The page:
The early 1990s saw the introduction of CD-R media and recorders. This media was unlike CD-ROM in that users could write data to it once, producing customized CD-ROM. CD-R recorders, using media to produce CD-ROMs, became available in the marketplace at reasonable costs and have led to significant acceptance of this technology by industry.

The years between 1990 and 1995 saw an explosion in the use of CD-ROMs for applications ranging from software delivery and electronic games to educational software. The two key factors driving this growth were the rapid increase in the installed base of CD-ROM readers in personal computers and the exponential increase in the number of titles published on CD-ROMs. In 1995, Sony and Philips once again provided a solution by introducing a new electronic media format known as DVD (digital versatile disc) which expanded storage capacity to 4.7GB per disk; up from 640MB on a CD-ROM [1]. The first generation of DVD technology was plagued by a number of problems including the inability to read CD-R and CD-RW media, in addition to slow overall performance. Therefore adoption of DVD technology outside of the consumer video market was initially slow. Second generation technology corrected many of these initial problems and by early 1998 corporations were beginning to embrace the capacity and multimedia qualities of DVD [3].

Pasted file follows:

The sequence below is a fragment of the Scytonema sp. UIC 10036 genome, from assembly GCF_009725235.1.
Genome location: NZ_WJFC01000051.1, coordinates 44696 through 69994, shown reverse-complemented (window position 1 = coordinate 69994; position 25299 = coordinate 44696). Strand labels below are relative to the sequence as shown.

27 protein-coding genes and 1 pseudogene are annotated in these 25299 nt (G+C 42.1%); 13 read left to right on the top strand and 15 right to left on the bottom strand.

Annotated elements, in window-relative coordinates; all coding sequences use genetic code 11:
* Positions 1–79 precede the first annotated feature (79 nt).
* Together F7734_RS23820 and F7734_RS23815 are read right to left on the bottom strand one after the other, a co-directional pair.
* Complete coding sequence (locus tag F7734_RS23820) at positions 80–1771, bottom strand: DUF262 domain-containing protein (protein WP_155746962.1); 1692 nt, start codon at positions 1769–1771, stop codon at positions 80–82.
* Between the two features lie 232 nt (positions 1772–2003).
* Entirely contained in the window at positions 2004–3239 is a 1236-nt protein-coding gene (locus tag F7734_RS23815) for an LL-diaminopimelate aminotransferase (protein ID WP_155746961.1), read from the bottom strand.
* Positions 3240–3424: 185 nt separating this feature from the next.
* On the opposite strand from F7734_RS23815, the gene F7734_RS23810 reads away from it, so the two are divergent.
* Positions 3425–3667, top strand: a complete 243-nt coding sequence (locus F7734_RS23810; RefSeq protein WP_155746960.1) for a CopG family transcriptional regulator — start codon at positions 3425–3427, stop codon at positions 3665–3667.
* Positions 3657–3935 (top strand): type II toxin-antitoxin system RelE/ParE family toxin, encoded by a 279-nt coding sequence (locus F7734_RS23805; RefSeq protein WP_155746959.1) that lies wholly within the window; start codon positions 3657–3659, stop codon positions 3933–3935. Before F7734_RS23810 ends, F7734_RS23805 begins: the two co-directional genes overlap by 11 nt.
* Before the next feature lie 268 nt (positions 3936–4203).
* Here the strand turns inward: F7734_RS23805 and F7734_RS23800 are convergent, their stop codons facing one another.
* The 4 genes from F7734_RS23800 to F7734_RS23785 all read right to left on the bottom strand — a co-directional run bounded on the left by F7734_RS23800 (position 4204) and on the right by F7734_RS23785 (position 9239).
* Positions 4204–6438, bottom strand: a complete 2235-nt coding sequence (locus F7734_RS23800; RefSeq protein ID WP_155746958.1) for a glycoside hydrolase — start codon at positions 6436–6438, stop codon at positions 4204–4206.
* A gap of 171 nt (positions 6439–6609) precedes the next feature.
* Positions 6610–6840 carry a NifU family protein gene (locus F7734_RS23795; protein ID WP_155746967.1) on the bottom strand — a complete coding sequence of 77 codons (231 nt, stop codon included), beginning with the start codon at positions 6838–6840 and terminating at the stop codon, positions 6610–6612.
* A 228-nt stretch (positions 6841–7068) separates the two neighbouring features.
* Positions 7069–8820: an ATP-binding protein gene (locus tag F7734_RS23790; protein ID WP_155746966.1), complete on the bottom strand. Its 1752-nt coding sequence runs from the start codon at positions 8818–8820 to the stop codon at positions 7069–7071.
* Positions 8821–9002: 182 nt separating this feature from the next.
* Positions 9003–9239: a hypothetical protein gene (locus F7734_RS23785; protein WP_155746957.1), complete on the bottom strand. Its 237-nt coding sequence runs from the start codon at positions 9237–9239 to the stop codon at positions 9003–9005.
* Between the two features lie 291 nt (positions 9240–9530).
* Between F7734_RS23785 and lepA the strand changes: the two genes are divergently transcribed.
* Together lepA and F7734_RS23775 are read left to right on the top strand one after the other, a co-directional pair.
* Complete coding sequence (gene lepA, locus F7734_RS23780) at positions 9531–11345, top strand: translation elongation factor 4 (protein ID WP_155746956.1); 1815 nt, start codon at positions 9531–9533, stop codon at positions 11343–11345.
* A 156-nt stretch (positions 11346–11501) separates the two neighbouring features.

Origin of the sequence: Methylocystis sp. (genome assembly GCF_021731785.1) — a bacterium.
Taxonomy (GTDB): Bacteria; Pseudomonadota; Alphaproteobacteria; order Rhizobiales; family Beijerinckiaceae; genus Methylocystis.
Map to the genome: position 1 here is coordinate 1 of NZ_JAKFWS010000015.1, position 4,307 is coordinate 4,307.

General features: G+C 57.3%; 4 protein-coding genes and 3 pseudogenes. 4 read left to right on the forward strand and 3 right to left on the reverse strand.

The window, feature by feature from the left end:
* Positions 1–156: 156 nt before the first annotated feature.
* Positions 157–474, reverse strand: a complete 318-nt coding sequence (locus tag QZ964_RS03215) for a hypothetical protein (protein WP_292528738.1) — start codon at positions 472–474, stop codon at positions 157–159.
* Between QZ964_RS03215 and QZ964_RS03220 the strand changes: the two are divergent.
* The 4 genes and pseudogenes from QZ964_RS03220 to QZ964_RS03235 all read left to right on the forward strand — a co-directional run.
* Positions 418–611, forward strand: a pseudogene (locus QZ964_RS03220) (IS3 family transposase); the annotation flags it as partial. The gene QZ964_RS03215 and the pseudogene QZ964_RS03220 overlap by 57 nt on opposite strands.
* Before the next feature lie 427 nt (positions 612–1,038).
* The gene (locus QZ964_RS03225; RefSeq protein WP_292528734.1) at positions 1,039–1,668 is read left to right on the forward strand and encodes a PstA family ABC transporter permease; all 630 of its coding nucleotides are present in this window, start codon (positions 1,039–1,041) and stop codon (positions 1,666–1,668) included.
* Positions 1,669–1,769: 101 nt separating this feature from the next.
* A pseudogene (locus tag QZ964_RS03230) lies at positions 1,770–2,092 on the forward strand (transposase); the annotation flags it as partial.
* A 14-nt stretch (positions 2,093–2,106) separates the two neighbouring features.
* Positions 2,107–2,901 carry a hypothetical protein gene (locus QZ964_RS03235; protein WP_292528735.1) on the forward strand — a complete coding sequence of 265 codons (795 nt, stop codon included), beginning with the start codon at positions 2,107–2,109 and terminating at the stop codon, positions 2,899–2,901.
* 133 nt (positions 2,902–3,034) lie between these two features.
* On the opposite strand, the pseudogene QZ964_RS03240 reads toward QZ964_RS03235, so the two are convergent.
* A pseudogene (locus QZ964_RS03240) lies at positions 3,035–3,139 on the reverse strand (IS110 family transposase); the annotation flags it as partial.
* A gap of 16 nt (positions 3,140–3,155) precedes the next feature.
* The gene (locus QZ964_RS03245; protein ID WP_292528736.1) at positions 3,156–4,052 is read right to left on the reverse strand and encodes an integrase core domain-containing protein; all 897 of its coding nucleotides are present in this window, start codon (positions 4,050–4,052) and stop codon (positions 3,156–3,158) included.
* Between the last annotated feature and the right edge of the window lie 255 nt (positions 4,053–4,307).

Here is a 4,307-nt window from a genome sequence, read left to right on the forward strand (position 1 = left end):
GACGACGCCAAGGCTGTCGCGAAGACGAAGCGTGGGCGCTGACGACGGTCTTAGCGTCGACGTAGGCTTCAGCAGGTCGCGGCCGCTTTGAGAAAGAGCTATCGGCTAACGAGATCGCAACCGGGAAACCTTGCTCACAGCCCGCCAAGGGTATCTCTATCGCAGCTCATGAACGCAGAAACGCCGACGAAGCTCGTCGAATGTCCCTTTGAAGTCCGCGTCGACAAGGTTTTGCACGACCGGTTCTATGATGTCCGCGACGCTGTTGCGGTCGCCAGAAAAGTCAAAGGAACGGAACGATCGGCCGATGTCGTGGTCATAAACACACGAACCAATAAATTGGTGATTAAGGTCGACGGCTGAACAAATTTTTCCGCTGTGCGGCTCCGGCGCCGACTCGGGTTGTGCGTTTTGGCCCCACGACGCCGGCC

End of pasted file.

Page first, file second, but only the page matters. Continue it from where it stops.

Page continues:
The years between 1995 and 2000 saw an unprecedented growth in the amount of networked data stored by organizations. This growth was fueled in part by the continued convergence of digital technologies and the escalating use of digital content creation and manipulation tools such as word processors, email, audio and video editors. In addition, the connectivity provided by LANs and the Internet has increased the need for companies to provide information access on a 24x7 basis. To address these needs storage companies are providing larger capacity media such as double-sided DVDs, larger secondary storage devices that provide space for terabytes and petabytes of data. Storage area networks (SANs) that allow data and storage management functions to be off-loaded from the primary network, and a wealth of other storage-related software and hardware products all designed to increase data accessibility while addressing the limitations of IT staffs and resources. While the methods for storing information may have changed dramatically over time, one overwhelming theme is clear - organizations need to efficiently manage and store their valuable corporate information.